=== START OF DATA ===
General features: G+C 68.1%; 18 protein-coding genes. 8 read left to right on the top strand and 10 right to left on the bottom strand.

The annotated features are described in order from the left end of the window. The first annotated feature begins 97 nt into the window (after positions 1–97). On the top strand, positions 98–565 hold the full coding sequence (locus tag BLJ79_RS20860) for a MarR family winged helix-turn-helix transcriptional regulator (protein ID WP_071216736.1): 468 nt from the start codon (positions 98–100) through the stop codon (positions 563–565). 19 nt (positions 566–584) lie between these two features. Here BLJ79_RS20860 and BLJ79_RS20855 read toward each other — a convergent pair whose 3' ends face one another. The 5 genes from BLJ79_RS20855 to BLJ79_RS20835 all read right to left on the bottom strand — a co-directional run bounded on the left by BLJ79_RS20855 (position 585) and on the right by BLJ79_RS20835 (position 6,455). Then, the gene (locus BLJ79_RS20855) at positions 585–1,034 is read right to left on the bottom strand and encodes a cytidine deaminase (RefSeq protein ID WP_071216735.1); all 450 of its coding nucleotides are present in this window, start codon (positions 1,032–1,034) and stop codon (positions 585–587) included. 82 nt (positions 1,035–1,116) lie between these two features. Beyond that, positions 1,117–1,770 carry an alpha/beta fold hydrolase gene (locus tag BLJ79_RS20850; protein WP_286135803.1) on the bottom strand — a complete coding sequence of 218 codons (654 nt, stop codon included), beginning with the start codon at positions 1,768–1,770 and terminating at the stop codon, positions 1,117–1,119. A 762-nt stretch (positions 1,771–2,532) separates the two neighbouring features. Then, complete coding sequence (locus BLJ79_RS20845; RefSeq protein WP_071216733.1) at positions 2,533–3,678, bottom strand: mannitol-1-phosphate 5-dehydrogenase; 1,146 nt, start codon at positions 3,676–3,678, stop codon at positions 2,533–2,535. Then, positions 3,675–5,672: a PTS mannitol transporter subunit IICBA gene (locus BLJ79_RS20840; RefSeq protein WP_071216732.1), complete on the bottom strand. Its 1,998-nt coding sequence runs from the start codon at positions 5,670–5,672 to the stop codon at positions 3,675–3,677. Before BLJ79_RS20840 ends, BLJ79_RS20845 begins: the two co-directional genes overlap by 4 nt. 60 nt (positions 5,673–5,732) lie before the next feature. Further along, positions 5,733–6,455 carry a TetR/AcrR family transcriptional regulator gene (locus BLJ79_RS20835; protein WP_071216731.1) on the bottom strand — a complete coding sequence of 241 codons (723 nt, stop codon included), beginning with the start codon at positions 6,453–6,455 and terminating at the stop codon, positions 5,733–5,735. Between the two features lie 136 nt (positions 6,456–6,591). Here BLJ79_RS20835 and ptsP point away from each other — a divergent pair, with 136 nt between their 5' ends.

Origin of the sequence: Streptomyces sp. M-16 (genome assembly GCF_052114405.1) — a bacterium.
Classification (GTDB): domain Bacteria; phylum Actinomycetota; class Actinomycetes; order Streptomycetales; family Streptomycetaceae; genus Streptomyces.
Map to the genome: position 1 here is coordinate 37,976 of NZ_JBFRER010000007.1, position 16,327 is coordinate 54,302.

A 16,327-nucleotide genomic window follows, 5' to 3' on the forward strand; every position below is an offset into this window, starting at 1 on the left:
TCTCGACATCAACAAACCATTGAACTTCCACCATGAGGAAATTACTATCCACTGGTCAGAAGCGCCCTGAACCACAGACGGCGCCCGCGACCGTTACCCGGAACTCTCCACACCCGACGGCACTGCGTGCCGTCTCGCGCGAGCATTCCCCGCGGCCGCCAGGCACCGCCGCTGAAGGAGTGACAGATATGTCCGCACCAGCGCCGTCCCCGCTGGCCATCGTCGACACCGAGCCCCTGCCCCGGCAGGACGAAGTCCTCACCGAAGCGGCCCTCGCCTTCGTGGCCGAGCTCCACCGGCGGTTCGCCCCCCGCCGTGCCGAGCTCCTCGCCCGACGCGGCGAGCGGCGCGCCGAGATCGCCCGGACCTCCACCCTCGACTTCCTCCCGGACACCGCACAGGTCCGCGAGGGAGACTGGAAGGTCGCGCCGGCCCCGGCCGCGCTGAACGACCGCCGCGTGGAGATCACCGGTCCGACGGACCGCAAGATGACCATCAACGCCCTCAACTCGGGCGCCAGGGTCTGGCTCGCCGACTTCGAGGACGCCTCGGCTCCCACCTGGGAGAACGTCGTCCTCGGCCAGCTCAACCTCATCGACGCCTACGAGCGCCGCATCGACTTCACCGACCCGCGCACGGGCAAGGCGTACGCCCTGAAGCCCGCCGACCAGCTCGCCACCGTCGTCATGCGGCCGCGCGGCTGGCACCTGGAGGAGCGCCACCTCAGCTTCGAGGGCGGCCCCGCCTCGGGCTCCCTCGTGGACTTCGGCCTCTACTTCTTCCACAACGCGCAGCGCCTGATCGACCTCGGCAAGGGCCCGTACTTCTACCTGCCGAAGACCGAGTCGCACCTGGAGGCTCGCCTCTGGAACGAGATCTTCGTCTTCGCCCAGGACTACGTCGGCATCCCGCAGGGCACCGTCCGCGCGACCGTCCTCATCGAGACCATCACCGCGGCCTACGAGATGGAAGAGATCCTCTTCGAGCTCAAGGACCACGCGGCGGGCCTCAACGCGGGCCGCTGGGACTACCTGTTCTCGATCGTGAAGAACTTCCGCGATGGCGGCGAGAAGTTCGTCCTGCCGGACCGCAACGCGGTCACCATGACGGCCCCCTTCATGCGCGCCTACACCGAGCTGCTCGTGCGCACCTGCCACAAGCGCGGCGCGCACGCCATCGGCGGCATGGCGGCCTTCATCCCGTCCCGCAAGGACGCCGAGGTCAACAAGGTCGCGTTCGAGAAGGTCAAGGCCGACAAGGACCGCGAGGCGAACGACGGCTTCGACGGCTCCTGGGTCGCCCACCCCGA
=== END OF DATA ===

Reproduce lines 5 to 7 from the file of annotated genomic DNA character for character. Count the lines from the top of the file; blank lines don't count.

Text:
Map to the genome: position 1 here is coordinate 37,976 of NZ_JBFRER010000007.1, position 16,327 is coordinate 54,302.

A 16,327-nucleotide genomic window follows, 5' to 3' on the forward strand; every position below is an offset into this window, starting at 1 on the left:
TCTCGACATCAACAAACCATTGAACTTCCACCATGAGGAAATTACTATCCACTGGTCAGAAGCGCCCTGAACCACAGACGGCGCCCGCGACCGTTACCCGGAACTCTCCACACCCGACGGCACTGCGTGCCGTCTCGCGCGAGCATTCCCCGCGGCCGCCAGGCACCGCCGCTGAAGGAGTGACAGATATGTCCGCACCAGCGCCGTCCCCGCTGGCCATCGTCGACACCGAGCCCCTGCCCCGGCAGGACGAAGTCCTCACCGAAGCGGCCCTCGCCTTCGTGGCCGAGCTCCACCGGCGGTTCGCCCCCCGCCGTGCCGAGCTCCTCGCCCGACGCGGCGAGCGGCGCGCCGAGATCGCCCGGACCTCCACCCTCGACTTCCTCCCGGACACCGCACAGGTCCGCGAGGGAGACTGGAAGGTCGCGCCGGCCCCGGCCGCGCTGAACGACCGCCGCGTGGAGATCACCGGTCCGACGGACCGCAAGATGACCATCAACGCCCTCAACTCGGGCGCCAGGGTCTGGCTCGCCGACTTCGAGGACGCCTCGGCTCCCACCTGGGAGAACGTCGTCCTCGGCCAGCTCAACCTCATCGACGCCTACGAGCGCCGCATCGACTTCACCGACCCGCGCACGGGCAAGGCGTACGCCCTGAAGCCCGCCGACCAGCTCGCCACCGTCGTCATGCGGCCGCGCGGCTGGCACCTGGAGGAGCGCCACCTCAGCTTCGAGGGCGGCCCCGCCTCGGGCTCCCTCGTGGACTTCGGCCTCTACTTCTTCCACAACGCGCAGCGCCTGATCGACCTCGGCAAGGGCCCGTACTTCTACCTGCCGAAGACCGAGTCGCACCTGGAGGCTCGCCTCTGGAACGAGATCTTCGTCTTCGCCCAGGACTACGTCGGCATCCCGCAGGGCACCGTCCGCGCGACCGTCCTCATCGAGACCATCACCGCGGCCTACGAGATGGAAGAGATCCTCTTCGAGCTCAAGGACCACGCGGCGGGCCTCAACGCGGGCCGCTGGGACTACCTGTTCTCGATCGTGAAGAACTTCCGCGATGGCGGCGAGAAGTTCGTCCTGCCGGACCGCAACGCGGTCACCATGACGGCCCCCTTCATGCGCGCCTACACCGAGCTGCTCGTGCGCACCTGCCACAAGCGCGGCGCGCACGCCATCGGCGGCATGGCGGCCTTCATCCCGTCCCGCAAGGACGCCGAGGTCAACAAGGTCGCGTTCGAGAAGGTCAAGGCCGACAAGGACCGCGAGGCGAACGACGGCTTCGACGGCTCCTGGGTCGCCCACCCCGA